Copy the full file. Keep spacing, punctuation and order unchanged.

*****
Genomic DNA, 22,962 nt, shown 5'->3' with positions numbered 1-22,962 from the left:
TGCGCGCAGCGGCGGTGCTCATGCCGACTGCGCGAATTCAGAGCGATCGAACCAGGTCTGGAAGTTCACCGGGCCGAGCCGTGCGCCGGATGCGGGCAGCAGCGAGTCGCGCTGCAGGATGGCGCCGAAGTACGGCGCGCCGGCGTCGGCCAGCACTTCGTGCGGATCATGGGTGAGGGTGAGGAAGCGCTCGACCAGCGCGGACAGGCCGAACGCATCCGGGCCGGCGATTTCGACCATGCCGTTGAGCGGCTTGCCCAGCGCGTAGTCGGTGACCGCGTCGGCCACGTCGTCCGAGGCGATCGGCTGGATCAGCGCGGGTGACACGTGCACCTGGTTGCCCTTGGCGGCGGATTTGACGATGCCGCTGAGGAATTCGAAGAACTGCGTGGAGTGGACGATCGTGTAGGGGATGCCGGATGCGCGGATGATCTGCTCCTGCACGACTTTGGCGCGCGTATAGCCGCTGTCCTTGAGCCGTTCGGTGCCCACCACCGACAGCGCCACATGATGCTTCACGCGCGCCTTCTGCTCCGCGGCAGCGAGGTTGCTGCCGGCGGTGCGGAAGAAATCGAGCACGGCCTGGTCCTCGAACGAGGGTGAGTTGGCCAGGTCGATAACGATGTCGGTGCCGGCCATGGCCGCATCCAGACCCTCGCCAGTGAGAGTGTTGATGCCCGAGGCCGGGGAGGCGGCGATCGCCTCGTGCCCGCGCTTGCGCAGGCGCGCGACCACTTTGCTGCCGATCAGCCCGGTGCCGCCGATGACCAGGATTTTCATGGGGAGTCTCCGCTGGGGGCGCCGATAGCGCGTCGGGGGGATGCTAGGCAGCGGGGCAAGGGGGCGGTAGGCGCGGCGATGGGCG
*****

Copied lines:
Genomic DNA, 22,962 nt, shown 5'->3' with positions numbered 1-22,962 from the left:
TGCGCGCAGCGGCGGTGCTCATGCCGACTGCGCGAATTCAGAGCGATCGAACCAGGTCTGGAAGTTCACCGGGCCGAGCCGTGCGCCGGATGCGGGCAGCAGCGAGTCGCGCTGCAGGATGGCGCCGAAGTACGGCGCGCCGGCGTCGGCCAGCACTTCGTGCGGATCATGGGTGAGGGTGAGGAAGCGCTCGACCAGCGCGGACAGGCCGAACGCATCCGGGCCGGCGATTTCGACCATGCCGTTGAGCGGCTTGCCCAGCGCGTAGTCGGTGACCGCGTCGGCCACGTCGTCCGAGGCGATCGGCTGGATCAGCGCGGGTGACACGTGCACCTGGTTGCCCTTGGCGGCGGATTTGACGATGCCGCTGAGGAATTCGAAGAACTGCGTGGAGTGGACGATCGTGTAGGGGATGCCGGATGCGCGGATGATCTGCTCCTGCACGACTTTGGCGCGCGTATAGCCGCTGTCCTTGAGCCGTTCGGTGCCCACCACCGACAGCGCCACATGATGCTTCACGCGCGCCTTCTGCTCCGCGGCAGCGAGGTTGCTGCCGGCGGTGCGGAAGAAATCGAGCACGGCCTGGTCCTCGAACGAGGGTGAGTTGGCCAGGTCGATAACGATGTCGGTGCCGGCCATGGCCGCATCCAGACCCTCGCCAGTGAGAGTGTTGATGCCCGAGGCCGGGGAGGCGGCGATCGCCTCGTGCCCGCGCTTGCGCAGGCGCGCGACCACTTTGCTGCCGATCAGCCCGGTGCCGCCGATGACCAGGATTTTCATGGGGAGTCTCCGCTGGGGGCGCCGATAGCGCGTCGGGGGGATGCTAGGCAGCGGGGCAAGGGGGCGGTAGGCGCGGCGATGGGCG